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Intel pushes factory IoT with $9 million cost savings at plant

Intel pushes factory IoT with $9 million cost savings at plant

Increased equipment uptime and productivity may help convince manufacturers

Intel's low-power Quark SoC X1000 processor is aimed at Internet of Things products such as gateways and sensors as well as wearable devices.

Intel's low-power Quark SoC X1000 processor is aimed at Internet of Things products such as gateways and sensors as well as wearable devices.

The Internet of Things is billed as an almost magical realm of possibilities where everything from thermostats to cars will be online.

Industrial applications are a key proving ground. Combined with big data analytics, plants full of smart things could generate billions of U.S. dollars in cost savings.

But manufacturers will have to see convincing evidence that IoT will benefit them before they sign on to the concept, according to Intel, which makes chips for IoT gateways.

"We'll have to provide proof points for a period of time to demonstrate the value and effectiveness of the capabilities," Intel Asia-Pacific sales director Philip Cronin said in an interview Tuesday in Tokyo.

Cronin was referring to a collaborative pilot project using IoT technology in which Intel generated US$9 million in cost savings at its plant in Penang, Malaysia.

CPU tester modules in a semiconductor manufacturing line at the plant were retrofitted with sensors. They then sent data to Mitsubishi Electric C Controller gateway devices powered by Intel Atom chips. After some filtering, the data were then processed using software from Revolution Analytics.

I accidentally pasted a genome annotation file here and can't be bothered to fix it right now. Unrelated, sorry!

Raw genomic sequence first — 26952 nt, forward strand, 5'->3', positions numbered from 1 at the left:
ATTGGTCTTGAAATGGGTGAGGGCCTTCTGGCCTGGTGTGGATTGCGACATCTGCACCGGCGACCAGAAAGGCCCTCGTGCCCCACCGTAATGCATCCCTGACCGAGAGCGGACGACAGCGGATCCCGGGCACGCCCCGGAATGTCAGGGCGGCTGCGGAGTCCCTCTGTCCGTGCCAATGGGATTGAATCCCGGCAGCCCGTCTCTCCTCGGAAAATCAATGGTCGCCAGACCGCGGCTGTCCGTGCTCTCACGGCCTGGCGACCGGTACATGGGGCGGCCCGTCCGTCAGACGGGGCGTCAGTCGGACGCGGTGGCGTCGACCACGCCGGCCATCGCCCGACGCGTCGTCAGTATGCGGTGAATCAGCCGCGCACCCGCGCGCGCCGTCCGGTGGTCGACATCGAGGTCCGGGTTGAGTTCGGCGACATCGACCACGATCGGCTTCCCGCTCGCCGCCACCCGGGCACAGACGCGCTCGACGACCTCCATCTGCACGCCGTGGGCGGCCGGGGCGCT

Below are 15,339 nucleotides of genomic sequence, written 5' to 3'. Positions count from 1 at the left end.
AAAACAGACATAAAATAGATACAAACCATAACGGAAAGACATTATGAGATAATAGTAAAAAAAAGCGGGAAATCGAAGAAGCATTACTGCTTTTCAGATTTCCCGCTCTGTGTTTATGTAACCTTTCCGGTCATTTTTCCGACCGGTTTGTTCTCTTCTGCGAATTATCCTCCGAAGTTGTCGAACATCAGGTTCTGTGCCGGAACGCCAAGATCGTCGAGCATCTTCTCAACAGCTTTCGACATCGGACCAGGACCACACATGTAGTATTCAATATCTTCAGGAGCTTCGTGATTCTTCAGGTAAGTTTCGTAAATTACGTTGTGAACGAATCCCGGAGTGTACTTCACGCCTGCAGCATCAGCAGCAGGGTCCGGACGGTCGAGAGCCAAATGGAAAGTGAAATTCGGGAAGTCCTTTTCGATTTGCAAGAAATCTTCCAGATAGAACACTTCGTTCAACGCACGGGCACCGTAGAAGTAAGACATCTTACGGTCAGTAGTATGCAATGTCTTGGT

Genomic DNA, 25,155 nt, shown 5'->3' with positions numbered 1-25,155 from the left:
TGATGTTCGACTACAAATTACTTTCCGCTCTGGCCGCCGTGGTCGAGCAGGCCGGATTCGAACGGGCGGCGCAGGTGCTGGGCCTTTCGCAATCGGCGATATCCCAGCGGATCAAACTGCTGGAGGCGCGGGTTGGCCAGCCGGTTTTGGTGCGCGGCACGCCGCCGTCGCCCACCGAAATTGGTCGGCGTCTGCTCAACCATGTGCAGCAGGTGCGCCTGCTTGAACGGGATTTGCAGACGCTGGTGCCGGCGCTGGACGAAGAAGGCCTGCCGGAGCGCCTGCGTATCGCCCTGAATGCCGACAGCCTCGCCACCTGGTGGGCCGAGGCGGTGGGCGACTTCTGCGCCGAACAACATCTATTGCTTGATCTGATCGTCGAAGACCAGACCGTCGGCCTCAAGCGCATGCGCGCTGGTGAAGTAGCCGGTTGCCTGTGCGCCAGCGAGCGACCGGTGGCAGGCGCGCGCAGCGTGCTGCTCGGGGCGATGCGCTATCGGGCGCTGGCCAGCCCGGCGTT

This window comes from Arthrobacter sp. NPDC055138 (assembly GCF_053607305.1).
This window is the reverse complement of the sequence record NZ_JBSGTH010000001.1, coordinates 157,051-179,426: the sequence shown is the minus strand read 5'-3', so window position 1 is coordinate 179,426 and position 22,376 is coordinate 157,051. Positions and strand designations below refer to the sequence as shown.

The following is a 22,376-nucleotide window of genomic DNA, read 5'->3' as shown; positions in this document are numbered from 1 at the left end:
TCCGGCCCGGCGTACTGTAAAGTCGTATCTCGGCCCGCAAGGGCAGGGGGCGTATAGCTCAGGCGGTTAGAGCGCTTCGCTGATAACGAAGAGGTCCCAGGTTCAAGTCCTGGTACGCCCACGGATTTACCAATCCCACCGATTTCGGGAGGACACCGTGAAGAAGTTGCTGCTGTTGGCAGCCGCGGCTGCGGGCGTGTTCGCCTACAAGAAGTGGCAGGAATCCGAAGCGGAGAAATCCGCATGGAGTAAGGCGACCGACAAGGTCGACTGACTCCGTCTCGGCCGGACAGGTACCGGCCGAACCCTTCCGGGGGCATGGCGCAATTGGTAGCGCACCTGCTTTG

Putting the data results into practice resulted in a reduction in component failures, increased equipment uptime and productivity, according to Intel. Mitsubishi Electric said the approach can also reduce energy costs at manufacturing facilities.

"This is a whole new environment for a lot of people," Cronin said. "There's no better place to talk about it than the fact that we did it for ourselves."

Industrial IoT applications could begin in areas such as heating, ventilation and air conditioning (HVAC) services. Equipping commercial air conditioners with low-cost sensors and communications capability, for instance, would produce an enormous volume of data that could predict when units will need service.

"We think predictive maintenance will be one of the bigger plays because it lends itself to IoT easily," Cronin said. "If I have a thousand machines at a motor car plant and I can figure out which ones are running too far, too high, too soon then I start to get into predictive maintenance and the resultant savings."

Intel is promoting its Quark processors, which are small, low-power chips, for next-generation IoT gateway devices as well as sensors and wearable devices.

The chips could also be used in applications such as car headlights that can adjust to weather conditions for improved visibility.

While the chips can run standard x86 code, the spread of IoT will require progress in developing other standards and best practices for everyone to use.

Intel is collaborating with the Open Interconnect Consortium and the Industrial Internet Consortium, two groups that are working to realize a future of billions of smart devices and components that can communicate over networks.

Developing standards and practices will take time, but the consortiums have already gathered dozens of member companies across a range of industries.

"We're trying to make this as open as possible, because if it becomes proprietary and vertical, it won't proliferate," Cronin said.


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